400 massive spiders have just been set loose in Britain… sleep tight

Baby fen raft spiders © Phil Noble
Hundreds of Britain’s biggest native spiders, which can grow to be three inches wide, have been released into the wild as part of a project aimed at helping them repopulate.

Fen raft spiders were listed as an endangered species in recent years after their numbers dwindled due to “human encroachment.”

Zookeepers from the Chessington World of Adventures (CWoA) have been working on a conservation program since 2011 to ensure their survival, and released 400 spiderlings reared in their breeding program back into the wild.

The arachnids, distinctive looking with brown or black bodies with white or cream stripes along their sides, live in fens and other wetlands and are able to move across water because of their hairy legs.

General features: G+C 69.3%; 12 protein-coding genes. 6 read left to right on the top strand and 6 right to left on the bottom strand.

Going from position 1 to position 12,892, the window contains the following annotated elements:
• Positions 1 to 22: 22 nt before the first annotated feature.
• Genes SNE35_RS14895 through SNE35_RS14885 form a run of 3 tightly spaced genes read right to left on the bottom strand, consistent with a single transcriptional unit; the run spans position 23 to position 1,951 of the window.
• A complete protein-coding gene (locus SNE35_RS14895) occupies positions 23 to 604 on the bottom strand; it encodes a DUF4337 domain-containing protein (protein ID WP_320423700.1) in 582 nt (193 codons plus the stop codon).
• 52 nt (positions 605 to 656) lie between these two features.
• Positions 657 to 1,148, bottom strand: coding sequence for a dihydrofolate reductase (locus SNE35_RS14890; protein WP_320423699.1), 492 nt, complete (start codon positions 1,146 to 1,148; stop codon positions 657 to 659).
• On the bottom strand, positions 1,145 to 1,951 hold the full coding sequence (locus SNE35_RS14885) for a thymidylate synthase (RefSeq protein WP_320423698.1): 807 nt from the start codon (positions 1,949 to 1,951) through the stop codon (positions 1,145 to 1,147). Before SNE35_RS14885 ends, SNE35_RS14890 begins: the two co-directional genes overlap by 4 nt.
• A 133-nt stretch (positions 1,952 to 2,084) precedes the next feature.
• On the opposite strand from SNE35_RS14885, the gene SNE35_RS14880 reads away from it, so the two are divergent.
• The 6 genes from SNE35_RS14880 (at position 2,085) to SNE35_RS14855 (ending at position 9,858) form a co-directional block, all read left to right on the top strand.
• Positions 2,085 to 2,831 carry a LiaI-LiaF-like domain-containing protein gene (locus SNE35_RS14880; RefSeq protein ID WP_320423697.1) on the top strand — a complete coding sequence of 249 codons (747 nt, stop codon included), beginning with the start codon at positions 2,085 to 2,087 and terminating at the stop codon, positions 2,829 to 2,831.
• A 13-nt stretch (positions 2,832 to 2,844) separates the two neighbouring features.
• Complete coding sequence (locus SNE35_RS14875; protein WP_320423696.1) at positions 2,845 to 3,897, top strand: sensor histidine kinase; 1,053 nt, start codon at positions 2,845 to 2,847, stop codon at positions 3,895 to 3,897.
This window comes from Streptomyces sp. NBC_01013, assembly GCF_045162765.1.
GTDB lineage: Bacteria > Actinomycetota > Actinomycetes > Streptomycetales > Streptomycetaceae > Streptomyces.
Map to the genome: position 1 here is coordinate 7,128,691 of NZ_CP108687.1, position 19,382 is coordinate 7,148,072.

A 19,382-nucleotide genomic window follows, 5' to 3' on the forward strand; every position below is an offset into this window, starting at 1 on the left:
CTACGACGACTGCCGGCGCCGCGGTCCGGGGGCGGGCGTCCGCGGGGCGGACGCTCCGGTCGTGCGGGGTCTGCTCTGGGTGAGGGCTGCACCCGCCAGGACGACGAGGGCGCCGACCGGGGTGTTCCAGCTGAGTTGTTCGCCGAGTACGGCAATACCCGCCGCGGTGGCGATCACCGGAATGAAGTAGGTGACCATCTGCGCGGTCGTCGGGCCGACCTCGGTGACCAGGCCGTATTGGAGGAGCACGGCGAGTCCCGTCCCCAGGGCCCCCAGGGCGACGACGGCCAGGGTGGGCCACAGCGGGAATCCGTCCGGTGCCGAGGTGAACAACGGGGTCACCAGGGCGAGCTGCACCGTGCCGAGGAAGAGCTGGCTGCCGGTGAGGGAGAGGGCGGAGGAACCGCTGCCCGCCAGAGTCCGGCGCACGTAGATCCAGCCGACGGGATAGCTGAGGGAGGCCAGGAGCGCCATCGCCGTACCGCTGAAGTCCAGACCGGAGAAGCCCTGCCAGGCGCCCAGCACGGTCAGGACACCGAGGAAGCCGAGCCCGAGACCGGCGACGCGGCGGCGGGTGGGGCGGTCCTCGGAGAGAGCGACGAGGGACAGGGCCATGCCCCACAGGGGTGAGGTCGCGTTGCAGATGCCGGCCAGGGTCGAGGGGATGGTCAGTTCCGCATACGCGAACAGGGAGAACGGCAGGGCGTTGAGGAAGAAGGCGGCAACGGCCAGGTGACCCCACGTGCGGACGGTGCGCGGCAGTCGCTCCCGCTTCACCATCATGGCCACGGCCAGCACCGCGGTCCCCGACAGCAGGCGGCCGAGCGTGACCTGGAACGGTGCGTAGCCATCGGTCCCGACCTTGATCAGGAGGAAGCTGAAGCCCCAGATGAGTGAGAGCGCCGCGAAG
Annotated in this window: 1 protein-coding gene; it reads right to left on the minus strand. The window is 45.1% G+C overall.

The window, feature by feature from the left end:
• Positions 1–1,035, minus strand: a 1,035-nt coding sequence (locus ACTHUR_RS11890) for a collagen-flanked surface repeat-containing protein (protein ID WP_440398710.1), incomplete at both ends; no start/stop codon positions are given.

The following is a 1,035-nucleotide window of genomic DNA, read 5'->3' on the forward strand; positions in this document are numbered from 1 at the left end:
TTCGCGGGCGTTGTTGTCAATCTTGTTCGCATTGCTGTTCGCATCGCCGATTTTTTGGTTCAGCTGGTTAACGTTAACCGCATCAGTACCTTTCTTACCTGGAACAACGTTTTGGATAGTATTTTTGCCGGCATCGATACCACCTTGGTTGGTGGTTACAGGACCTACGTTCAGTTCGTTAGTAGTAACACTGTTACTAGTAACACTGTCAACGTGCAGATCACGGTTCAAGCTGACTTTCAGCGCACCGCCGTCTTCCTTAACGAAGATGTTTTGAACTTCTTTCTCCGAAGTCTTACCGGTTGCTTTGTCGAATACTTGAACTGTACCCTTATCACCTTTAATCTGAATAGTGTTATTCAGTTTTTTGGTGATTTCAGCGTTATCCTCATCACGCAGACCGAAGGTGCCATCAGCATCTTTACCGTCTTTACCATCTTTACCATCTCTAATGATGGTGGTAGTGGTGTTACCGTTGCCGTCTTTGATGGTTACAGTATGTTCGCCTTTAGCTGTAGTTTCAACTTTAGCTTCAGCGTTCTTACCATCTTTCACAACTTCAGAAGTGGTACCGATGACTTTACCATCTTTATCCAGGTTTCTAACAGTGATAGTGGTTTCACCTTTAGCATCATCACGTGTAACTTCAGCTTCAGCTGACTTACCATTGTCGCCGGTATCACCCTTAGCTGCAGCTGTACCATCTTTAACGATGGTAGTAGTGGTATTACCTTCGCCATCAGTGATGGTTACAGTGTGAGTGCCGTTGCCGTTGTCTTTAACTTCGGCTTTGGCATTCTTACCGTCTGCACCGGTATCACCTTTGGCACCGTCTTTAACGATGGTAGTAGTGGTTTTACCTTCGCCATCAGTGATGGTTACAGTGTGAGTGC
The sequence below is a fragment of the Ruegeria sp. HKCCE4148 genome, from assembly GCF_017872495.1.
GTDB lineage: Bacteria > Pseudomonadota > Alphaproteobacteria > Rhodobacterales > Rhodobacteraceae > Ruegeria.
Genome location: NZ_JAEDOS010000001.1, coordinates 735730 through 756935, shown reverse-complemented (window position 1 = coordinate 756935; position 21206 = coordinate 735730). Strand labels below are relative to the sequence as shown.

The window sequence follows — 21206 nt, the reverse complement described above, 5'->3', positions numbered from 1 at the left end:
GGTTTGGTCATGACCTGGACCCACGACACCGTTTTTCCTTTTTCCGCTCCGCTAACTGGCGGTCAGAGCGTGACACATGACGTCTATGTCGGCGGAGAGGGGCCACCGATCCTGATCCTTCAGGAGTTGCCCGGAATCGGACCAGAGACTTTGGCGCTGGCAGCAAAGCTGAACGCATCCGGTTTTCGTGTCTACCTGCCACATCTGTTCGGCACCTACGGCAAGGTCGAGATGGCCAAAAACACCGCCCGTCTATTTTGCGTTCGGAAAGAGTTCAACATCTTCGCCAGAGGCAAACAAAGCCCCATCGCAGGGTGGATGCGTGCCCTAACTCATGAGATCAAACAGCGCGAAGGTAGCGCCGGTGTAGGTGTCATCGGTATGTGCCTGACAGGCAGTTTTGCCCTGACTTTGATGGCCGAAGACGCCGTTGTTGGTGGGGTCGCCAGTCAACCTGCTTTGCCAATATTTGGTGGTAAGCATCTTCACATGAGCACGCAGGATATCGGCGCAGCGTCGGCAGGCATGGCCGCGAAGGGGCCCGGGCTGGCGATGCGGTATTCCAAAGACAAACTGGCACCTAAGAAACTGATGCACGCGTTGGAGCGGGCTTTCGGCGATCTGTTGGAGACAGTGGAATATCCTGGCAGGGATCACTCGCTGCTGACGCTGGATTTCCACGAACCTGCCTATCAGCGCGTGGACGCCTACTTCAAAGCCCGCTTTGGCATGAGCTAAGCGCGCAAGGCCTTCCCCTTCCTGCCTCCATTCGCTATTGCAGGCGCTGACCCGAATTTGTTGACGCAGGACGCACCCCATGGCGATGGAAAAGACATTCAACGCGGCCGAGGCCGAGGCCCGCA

They eat other smaller spiders, dragonfly larvae and pond skaters, and can also eat tadpoles and small fish.

The species, which can be found across mainland Europe and some areas in the south of England and Wales, are protected under the Wildlife and Countryside Act due to their high risk of extinction.

CWoA’s program has seen the population almost double, and the species will no longer need rearing in zoos to ensure survival.

The group has won gold at the annual BIAZA awards, which rewards organizations for their conservation efforts.